Cleanup crews finally began the cleanup of the abandoned Pillsbury Mills plant in Springfield, IL after more than 15 years of disuse.
The 18-acre facility first opened its doors in 1929 and produced products like baking flour, grits, yellow and white corn meal, Farina Health bran and Pillsbury Best flour for consumers. At its peak in the 1940’s, about 1,500 employees worked in the factory, but over time its success faded away before Pillsbury finally closed it down in 2001.
Since its closure, a number of different owners have attempted to conduct salvage operations, but these efforts have left broken windows, rusty equipment, metal pipes and piles of rubble strewn about the area. The safety and health hazards finally progressed to the point where the United States Environmental Protection Agency (EPA) is stepping in to intervene – according to officials, the issues were only getting worse after owners repeatedly ignored legal efforts to conduct a proper cleanup.
The EPA crews arrived at the side in mid-February to begin their cleanup of the estimated 750,000 square feet of office spaces, storage, warehouses and processing plants. Current estimates expect the cleanup to take about six months and to cost about $1.8 million. Workers wearing head-to-toe hazmat suits will use heavy machinery to gather together and move the debris to a landfill by Taylorville, and air-quality monitors are set up around the perimeter of the plant to make sure that all hazardous materials, including asbestos dust, remains contained in the site. They have a tanker truck nearby that regularly sprays the piles of debris with water to keep any dust down and away from the 11,000 or so people who live within a mile of the abandoned plant.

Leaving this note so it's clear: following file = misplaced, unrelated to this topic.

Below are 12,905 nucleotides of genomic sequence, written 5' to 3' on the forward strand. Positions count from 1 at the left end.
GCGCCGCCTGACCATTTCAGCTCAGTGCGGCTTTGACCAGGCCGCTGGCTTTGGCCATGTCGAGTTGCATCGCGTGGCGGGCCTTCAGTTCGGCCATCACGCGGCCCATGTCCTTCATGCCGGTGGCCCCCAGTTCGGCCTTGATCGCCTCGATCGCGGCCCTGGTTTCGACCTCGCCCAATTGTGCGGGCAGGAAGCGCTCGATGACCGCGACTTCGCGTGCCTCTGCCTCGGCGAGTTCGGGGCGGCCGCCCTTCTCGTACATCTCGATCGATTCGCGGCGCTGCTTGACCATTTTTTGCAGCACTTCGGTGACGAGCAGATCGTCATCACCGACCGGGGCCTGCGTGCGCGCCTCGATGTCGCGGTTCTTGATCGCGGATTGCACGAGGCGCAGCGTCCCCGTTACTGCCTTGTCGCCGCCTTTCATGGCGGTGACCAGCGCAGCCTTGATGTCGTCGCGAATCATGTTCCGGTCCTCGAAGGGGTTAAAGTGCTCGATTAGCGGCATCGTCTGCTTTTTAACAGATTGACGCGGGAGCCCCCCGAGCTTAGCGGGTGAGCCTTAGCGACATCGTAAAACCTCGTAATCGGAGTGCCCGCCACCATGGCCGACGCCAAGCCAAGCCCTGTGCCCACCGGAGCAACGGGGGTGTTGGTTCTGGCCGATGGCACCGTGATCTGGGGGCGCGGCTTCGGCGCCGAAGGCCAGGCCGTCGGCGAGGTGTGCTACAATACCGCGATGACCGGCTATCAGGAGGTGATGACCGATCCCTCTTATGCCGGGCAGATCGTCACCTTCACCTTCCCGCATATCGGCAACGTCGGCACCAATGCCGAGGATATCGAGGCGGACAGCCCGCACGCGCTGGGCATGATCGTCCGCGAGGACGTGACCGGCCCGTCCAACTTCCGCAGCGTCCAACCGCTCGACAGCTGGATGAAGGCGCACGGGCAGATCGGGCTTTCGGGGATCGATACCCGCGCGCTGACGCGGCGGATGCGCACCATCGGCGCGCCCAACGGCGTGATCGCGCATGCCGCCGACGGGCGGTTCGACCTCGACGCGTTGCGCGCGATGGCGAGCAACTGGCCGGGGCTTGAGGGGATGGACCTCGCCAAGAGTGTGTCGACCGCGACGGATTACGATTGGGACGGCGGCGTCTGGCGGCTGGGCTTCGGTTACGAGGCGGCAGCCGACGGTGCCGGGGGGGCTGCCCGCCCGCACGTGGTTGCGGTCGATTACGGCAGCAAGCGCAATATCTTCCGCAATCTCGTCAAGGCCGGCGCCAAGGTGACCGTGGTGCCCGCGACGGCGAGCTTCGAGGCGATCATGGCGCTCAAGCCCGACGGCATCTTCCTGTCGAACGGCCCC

“This is the largest cleanup I've ever been involved in,” said EPA on-site coordinator Kevin Turner.
Turner said that the crews expect to work on the outside issues for a few weeks before moving on to tackle the interior. The potential hazards go beyond just asbestos – EPA officials believe they could find a number of other materials that need to be carefully removed.
“We'll hit every single floor,” Turner said. “And it's not just the asbestos. In the old office building, there might be mercury switches. The old florescent light fixtures, the ballast in those were filled with PCBs.”
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